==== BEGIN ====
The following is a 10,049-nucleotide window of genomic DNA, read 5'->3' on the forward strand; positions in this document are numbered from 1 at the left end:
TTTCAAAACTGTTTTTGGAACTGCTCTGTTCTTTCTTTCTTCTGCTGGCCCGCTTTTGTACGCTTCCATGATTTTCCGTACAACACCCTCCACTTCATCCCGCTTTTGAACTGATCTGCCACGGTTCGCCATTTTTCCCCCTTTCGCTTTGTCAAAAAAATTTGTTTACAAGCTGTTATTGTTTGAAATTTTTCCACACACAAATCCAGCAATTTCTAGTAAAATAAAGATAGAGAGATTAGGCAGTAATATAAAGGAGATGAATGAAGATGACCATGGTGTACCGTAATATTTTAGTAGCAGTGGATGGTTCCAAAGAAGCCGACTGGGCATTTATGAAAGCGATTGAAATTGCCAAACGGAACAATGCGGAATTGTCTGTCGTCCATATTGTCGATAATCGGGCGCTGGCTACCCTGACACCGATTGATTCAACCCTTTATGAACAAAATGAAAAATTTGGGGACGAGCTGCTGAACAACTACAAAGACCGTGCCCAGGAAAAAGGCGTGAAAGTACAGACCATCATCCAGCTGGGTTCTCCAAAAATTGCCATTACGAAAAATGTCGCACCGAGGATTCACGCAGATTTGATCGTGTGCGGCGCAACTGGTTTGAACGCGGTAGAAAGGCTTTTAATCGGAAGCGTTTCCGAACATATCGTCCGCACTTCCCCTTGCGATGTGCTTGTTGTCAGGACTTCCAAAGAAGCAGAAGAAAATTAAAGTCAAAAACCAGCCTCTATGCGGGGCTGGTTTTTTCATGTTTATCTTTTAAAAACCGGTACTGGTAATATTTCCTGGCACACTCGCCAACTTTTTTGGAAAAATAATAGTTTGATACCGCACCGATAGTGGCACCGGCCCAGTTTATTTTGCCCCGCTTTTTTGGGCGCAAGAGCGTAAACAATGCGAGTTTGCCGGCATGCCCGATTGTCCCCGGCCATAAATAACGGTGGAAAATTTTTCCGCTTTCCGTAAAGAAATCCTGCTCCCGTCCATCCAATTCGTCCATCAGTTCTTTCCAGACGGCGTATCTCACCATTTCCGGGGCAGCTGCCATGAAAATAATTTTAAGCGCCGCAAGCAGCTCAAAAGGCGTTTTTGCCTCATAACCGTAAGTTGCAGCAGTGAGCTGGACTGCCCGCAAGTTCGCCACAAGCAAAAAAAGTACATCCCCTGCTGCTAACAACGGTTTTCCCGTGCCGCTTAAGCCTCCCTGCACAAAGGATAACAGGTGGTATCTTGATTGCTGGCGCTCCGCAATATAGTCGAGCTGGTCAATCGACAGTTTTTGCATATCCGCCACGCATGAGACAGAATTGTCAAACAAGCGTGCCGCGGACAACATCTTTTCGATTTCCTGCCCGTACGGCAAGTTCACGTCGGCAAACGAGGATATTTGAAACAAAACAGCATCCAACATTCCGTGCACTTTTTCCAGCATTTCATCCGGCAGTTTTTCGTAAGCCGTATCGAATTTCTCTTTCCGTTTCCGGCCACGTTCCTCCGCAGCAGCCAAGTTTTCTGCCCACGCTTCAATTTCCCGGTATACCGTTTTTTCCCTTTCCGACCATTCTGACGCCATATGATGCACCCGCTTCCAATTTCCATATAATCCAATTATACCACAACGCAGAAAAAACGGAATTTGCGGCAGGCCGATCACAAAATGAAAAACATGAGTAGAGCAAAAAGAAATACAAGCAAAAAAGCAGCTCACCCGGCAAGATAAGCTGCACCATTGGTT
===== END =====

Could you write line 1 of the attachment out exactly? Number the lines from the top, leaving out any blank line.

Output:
The following is a 10,049-nucleotide window of genomic DNA, read 5'->3' on the forward strand; positions in this document are numbered from 1 at the left end: